This is Part 5 in my series, The Old Rules of Business That Still Matter. Previous Rules can be read by clicking these links:
Old Rule #1: It's All About People
Old Rule #3: Everything Walks the Talk
Old Rule #4: There's No Such Thing As A Squirrel Proof Bird Feeder
When my golf phenom daughter, Kelly, and I were in Palm Springs for a tournament earlier this year, we met my sister and her family for dinner at the Yard House restaurant. I think we had seven people total and the greeter said the wait would be about 35 minutes. It was really crowded, so we took the Your-Table-Is-Ready buzzer and went outside to wait.
35 minutes went by pretty fast, but our buzzer didn't buzz. We weren't too worried about it. The restaurant was very busy and a few more minutes weren't going to kill us.
It started approaching 45 minutes, so I went to check on our table. The greeter cheerfully told me our table should be ready very soon, so I went back out.
Fifteen more minutes go by. I check again. "Almost ready!"
Fifteen more minutes. And finally, after waiting 90 minutes, our buzzer lit up. We went inside and were led to our table. No apology was offered.
Recently, Kay, Kelly, and I went to the Old Spaghetti Factory nearby in Tacoma. Like the Yard House, it was really crowded.
"There's about a 30 minute wait right now," we were told. The Old Spaghetti Factory doesn't have nifty buzzers, so we serpentined our way to a corner and found a place to stand.
Fifteen minutes went by and we hear, "Table for Kelly is ready!" We smile at our good fortune and go sit down.
Later, Kay and I talked about how nice that was to not have to wait the full 30 minutes. She pointed out the same thing had happened the last time we were at the Old Spaghetti Factory, too. It was then we realized what was going on. I've since confirmed it in conversations with friends.
The Old Spaghetti Factory KNEW it was going to be less than 30 minutes. They KNEW they were going to be able to sit us sooner and, as a result, we felt BETTER about the wait. It put us in a BETTER mood during dinner. Was the table service great? I don't remember. Was it fast? I don't remember that, either. All I remember was that we were seated sooner than 30 minutes and I was happy because of that.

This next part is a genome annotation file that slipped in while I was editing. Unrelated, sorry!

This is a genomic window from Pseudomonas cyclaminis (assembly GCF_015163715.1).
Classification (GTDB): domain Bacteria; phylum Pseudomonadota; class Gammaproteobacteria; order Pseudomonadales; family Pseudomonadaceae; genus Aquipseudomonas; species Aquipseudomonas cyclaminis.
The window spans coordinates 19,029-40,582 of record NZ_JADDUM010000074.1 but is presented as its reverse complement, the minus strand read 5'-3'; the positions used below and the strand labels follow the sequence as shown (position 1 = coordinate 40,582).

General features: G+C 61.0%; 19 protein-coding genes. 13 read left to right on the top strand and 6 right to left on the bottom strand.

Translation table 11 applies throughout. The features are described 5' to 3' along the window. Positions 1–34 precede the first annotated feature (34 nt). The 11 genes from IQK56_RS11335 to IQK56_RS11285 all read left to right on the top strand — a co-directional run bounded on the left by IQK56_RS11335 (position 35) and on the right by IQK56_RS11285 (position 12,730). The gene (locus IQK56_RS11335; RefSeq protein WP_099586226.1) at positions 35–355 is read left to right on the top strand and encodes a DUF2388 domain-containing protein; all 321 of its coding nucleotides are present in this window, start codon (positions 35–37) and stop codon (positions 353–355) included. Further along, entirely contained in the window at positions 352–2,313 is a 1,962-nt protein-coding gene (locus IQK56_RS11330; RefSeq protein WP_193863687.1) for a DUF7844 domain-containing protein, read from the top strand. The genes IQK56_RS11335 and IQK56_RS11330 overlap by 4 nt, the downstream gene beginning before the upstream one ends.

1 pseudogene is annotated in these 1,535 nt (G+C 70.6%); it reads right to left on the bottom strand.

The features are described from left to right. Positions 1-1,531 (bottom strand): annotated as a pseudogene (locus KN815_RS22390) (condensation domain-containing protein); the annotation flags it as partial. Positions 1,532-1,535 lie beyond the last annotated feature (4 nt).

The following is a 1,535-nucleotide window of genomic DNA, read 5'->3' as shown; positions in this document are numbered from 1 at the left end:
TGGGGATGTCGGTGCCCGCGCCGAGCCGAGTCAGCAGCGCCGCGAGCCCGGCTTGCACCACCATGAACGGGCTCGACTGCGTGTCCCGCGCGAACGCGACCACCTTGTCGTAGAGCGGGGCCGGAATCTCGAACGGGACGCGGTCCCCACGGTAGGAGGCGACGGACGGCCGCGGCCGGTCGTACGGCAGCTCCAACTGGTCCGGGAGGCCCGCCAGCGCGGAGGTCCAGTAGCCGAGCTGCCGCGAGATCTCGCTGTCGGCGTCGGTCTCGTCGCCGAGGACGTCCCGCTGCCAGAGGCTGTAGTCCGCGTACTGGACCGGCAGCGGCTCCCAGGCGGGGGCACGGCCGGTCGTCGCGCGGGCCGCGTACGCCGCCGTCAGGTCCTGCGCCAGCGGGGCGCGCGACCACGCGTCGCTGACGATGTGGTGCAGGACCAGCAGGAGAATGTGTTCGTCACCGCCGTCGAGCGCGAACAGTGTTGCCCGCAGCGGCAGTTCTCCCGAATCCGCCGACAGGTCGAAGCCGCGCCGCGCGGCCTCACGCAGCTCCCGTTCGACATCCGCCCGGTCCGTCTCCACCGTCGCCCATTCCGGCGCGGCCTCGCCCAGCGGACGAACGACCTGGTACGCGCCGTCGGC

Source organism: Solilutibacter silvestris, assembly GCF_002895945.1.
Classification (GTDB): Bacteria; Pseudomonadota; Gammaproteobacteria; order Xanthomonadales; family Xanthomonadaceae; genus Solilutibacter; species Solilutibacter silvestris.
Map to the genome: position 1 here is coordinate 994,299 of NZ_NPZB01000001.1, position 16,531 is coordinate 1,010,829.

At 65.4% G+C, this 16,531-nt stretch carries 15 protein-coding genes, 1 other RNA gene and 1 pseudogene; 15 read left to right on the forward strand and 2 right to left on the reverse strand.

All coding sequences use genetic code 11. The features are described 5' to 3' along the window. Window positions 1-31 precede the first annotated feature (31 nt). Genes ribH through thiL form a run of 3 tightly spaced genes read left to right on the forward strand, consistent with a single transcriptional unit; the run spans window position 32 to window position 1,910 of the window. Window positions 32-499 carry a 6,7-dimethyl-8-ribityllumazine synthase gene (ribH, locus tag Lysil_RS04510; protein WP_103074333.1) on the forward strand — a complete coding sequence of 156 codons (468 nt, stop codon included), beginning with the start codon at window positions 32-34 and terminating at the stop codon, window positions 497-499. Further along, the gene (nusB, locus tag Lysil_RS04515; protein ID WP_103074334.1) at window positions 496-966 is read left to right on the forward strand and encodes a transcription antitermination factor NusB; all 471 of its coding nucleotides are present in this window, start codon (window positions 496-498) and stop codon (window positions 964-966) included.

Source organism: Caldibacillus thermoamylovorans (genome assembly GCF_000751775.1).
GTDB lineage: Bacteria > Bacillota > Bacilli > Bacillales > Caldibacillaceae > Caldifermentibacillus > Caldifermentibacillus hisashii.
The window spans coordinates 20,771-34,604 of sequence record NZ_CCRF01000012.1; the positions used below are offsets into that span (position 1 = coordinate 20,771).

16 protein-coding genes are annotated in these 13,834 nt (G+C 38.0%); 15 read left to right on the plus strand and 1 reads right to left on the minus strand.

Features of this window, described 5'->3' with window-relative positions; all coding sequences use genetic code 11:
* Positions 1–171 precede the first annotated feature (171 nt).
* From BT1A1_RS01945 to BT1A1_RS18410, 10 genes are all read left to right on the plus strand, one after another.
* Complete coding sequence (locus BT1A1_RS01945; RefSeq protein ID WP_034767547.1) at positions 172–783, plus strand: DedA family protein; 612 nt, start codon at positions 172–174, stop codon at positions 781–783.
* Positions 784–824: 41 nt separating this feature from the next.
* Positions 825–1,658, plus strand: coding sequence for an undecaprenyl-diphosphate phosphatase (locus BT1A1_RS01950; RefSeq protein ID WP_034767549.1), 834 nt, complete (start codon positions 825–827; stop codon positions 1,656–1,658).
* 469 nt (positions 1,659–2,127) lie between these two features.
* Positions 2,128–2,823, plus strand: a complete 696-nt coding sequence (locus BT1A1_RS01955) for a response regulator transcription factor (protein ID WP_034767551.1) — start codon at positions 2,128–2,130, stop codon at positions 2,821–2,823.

Which brings me to the Old Rule of Business that Still Matters #5:
Under Promise & Over Deliver
For many years this concept has lived in Louisiana and they even have their own word for it — lagniappe. The idea is that a customer receives a small gift or benefit beyond what is expected, much like getting a 13th donut when buying a dozen (see Bakers Dozen). And it's easy to deliver.
Technology can be a wonderful thing, but one thing its done is create more and more commoditization. If a product can be copied, it most certainly will be copied. As such, companies who used to be able to market product superiority have lost that edge over the competition and must find a different reason for people to do business with them.
Unfortunately, too many companies have taken to promising big benefits…benefits that are often difficult to deliver. As a result, they fall into the black hole of Over-Promising & Under-Delivering.
This is not a good thing, folks.
What I didn't tell you about Kelly's and my experience at the Yard House was that we'd had a similar experience at the Palm Beach Gardens, FL Yard House during another tournament. Even though we liked the food and ambience, we expected to our wait in Palm Springs then to be well beyond what they promised. We weren't looking forward to going to the Yard House and if we'd had our choice would have gone somewhere else. You see, the Yard House practiced the Over-Promise & Under-Deliver model.
It's interesting to me that businesses always seem to focus on finding that next Big Thing or Shiny Object that's supposed to launch them well past the competition. These are usually difficult to implement and more often than not, cause Bigger Problems, Bigger Headaches, and, quite frankly, Unhappy Customers.